The 20-page business plan that is heavy on the financials and short on passion is so '80s. Today, experts encourage entrepreneurs to keep it short and sweet — one page or even just a paragraph — and put a lot of themselves into their business plans.
"Things have certainly changed in terms of what constitutes a business plan," said Chris Libis, CEO of Executive Recruiting Consultants, a national executive search firm based in Dell Rapids, S.D. "In today's environment, the traditional business plan will bankrupt you."
Keep it simple
Libis said business plans, including the one he developed for his own business, should be concise and to the point. The plan should cover five elements: a description of the product/service, how that product/service will be provided, how the company will generate immediate revenue and who the primary clients are for the product/service.
Unlike traditional business plans, modern business roadmaps should embrace new media, he said.
"Consider a three- to five-minute video that you can post on YouTube," he said. "You have to have some sizzle."
A YouTube video is just one way an entrepreneur can put technology to work for your business plan.
"Today's interactive internet makes it much easier and cheaper to test 'proof of concept,'" said Patrick Schwerdtfeger, speaker and author of several business books, including "Marketing Shortcuts for the Self-Employed" (Wiley, 2011). "That allows entrepreneurs to plan a given test long before worrying about larger business development strategies."
But even for more highly detailed business plans that are often needed to attract investors, owners should concentrate on the table of contents to keep the document focused.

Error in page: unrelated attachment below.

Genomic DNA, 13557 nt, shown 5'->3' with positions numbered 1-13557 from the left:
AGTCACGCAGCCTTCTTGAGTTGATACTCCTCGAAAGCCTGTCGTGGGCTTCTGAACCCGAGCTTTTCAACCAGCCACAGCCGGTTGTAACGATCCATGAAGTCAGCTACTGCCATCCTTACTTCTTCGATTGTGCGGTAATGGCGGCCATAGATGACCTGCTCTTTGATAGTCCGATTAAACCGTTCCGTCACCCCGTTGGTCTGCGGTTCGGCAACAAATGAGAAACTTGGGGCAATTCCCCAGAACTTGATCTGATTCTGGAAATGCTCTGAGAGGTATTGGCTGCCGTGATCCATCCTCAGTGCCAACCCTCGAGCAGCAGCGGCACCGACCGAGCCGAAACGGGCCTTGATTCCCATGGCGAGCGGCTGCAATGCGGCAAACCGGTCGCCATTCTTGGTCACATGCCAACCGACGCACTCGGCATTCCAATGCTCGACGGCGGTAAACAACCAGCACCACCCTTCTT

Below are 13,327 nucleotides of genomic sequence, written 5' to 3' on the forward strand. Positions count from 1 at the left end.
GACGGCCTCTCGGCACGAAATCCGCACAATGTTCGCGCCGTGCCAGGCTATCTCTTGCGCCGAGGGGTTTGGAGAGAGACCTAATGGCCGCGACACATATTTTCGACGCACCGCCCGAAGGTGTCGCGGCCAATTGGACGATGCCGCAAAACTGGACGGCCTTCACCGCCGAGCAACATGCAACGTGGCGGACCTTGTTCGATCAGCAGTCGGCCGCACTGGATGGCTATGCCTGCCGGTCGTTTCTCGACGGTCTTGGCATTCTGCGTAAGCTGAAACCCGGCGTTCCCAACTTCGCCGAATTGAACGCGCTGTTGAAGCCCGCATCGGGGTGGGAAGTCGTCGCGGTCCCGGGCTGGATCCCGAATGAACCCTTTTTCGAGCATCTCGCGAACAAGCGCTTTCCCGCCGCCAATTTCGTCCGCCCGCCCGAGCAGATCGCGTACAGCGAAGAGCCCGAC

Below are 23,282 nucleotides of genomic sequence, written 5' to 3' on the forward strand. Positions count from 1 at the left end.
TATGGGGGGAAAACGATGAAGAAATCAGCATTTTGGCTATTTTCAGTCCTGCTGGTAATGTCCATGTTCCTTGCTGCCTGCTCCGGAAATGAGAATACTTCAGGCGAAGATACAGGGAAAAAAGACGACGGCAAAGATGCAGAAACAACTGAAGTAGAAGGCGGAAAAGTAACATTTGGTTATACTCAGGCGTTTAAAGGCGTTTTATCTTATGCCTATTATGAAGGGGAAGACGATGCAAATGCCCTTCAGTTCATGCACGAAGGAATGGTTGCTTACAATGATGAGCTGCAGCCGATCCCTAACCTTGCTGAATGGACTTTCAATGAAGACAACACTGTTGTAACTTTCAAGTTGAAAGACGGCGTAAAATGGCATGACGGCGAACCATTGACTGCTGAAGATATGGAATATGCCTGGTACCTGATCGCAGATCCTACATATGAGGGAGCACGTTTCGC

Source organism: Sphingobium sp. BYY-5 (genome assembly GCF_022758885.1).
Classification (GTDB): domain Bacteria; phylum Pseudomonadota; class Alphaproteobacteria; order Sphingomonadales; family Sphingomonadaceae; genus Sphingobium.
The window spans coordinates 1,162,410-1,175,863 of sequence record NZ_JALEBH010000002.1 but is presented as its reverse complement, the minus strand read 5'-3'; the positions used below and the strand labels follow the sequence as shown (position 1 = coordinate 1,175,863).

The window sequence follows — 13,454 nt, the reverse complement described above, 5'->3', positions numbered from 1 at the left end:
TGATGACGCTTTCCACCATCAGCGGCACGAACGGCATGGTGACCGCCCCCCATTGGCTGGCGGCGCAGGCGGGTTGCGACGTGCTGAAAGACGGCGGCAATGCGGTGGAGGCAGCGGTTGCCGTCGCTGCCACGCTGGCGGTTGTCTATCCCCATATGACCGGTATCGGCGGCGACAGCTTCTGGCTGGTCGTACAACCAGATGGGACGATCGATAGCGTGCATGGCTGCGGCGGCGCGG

"The TOC is effectively your outline for the plan," said Mike Samson, co-founder of crowdSPRING, a Chicago-based online marketplace. "Take your time with it; make sure you are including all of the relevant topics. At a minimum, your plan should include sections on the company you are forming, your marketing plan, financial information and your growth strategy."
He also said business owners should include a brief executive summary at the beginning of their business plans.
"Many of the people you hope will read your business plan are ridiculously busy," he said. "Lots of folks will read only the summary and flip through the rest of the plan. It makes for both a challenge and an opportunity; the stronger and better-written your summary, the better chance you have of a follow-on meeting to make your pitch in person."
It is also important to keep your audience in mind when developing your business plan.
"Who will be reading your plan?" Samson said. "Investors? Potential partners or board members? Industry advisors? As you draft your plan, understand their capacity for detail and their reason for reading your plan. Anticipate the kinds of questions these readers will want answered and answer those for them."
In today's environment, the customer is king, so the business plan should explain how the new venture will find and attract customers.
"Make the case very clear from the beginning how you have solved a problem for a specific customer segment at a price they are willing to pay, and in a way that is better than the next best alternative," said John Torrens, assistant professor of entrepreneurial practice at the Whitman School of Management at Syracuse University.
Primary market research is critical.
"A well-written plan with nicely tied financials is great, but unless you can prove that you have spoken to potential customers and incorporated their feedback into your product or service offering, you won't likely generate investor interest," Torrens said. "This is crucial and often forgotten because it takes time and requires contact with potential customers. Results from electronic surveys, focus groups, interviews and other research should be included in an appendix."
He said raising money through a business plan is still somewhat of a beauty contest.
"The founder must demonstrate that they are flexible, play nice with others, recognize the need for speed in reaching the market, and above all are willing to take advice from an equity holder. The business plan should not be all about the founder though. "